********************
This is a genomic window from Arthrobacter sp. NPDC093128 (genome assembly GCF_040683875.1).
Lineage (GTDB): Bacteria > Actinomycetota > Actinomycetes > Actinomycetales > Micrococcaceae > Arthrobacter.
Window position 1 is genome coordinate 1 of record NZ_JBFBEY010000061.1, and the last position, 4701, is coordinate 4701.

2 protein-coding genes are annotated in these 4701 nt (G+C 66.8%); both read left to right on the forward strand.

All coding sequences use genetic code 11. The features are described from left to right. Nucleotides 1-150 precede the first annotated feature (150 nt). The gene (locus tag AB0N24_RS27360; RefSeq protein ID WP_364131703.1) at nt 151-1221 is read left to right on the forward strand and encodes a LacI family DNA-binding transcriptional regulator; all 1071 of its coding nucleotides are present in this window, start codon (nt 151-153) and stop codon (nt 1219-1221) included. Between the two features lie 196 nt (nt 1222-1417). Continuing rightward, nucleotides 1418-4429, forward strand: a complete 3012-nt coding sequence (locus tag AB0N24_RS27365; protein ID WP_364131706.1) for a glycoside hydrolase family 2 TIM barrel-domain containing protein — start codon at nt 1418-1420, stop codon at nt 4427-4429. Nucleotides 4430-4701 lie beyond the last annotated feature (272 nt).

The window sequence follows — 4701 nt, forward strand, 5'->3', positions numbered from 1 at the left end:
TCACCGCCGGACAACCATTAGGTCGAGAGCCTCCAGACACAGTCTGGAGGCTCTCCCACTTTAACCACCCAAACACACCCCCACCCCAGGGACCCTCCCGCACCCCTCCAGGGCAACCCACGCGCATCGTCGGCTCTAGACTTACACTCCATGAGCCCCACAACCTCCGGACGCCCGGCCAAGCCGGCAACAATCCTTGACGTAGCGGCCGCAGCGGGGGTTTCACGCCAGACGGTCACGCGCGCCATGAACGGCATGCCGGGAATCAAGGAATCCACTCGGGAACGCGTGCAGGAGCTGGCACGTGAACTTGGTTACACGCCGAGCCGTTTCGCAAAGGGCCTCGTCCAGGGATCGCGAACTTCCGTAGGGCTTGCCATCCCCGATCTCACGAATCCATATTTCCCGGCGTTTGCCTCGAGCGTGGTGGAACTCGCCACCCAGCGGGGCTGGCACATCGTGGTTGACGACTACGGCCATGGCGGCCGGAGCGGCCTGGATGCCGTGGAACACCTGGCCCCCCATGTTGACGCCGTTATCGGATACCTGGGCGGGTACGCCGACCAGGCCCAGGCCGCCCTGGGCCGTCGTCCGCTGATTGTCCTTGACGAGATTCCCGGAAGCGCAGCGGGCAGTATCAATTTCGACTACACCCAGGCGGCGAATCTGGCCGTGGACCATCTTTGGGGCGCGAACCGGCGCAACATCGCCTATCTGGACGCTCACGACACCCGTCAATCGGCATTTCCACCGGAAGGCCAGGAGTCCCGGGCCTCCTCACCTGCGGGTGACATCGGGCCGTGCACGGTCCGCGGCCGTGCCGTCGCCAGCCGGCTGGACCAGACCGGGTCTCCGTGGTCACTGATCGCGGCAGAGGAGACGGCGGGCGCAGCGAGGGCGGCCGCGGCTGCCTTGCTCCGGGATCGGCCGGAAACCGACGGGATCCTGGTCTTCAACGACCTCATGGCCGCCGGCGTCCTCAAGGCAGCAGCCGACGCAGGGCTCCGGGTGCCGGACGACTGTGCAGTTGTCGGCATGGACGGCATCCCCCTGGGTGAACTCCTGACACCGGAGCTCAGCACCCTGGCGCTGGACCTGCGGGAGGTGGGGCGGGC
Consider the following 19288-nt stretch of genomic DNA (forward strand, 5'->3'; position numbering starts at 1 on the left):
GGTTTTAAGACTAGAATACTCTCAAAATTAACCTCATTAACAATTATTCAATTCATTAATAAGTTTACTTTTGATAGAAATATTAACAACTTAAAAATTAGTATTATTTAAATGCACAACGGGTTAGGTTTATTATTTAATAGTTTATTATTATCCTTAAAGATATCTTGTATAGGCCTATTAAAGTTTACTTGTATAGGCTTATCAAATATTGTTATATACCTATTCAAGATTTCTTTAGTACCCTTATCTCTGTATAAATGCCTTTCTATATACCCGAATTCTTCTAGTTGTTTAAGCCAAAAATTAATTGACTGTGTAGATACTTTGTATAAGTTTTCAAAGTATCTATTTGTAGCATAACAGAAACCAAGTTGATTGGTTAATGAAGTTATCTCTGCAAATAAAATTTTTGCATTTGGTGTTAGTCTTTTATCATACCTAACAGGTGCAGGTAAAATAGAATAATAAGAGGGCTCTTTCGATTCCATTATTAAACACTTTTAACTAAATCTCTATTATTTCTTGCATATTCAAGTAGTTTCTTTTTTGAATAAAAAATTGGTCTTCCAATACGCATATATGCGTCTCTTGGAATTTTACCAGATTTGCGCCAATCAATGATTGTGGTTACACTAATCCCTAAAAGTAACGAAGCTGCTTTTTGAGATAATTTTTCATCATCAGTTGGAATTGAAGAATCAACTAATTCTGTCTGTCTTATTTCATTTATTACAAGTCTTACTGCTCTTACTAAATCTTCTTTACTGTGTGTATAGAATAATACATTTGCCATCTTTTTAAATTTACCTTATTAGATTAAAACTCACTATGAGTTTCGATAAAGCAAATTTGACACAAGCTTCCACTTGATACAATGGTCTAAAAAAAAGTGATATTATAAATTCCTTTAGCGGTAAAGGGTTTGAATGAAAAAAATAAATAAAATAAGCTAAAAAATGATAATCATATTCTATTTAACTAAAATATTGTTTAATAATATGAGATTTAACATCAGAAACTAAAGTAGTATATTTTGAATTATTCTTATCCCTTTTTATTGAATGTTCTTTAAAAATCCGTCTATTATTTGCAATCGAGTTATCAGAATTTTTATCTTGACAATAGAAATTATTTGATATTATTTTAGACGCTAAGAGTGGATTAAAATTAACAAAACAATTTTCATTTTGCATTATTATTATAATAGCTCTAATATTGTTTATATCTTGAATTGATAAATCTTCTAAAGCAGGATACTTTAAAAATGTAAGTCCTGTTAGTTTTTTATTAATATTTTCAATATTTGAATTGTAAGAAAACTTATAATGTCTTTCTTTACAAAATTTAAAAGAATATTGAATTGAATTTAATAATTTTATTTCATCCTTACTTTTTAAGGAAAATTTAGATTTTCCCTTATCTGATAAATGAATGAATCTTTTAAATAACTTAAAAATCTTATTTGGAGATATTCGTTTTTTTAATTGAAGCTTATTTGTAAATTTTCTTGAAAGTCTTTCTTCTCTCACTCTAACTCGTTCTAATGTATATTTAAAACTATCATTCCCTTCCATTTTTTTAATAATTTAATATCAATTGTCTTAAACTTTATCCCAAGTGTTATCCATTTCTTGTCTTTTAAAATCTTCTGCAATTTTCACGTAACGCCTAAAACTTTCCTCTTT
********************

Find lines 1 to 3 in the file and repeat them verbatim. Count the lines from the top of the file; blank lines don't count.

This is a genomic window from Arthrobacter sp. NPDC093128 (genome assembly GCF_040683875.1).
Lineage (GTDB): Bacteria > Actinomycetota > Actinomycetes > Actinomycetales > Micrococcaceae > Arthrobacter.
Window position 1 is genome coordinate 1 of record NZ_JBFBEY010000061.1, and the last position, 4701, is coordinate 4701.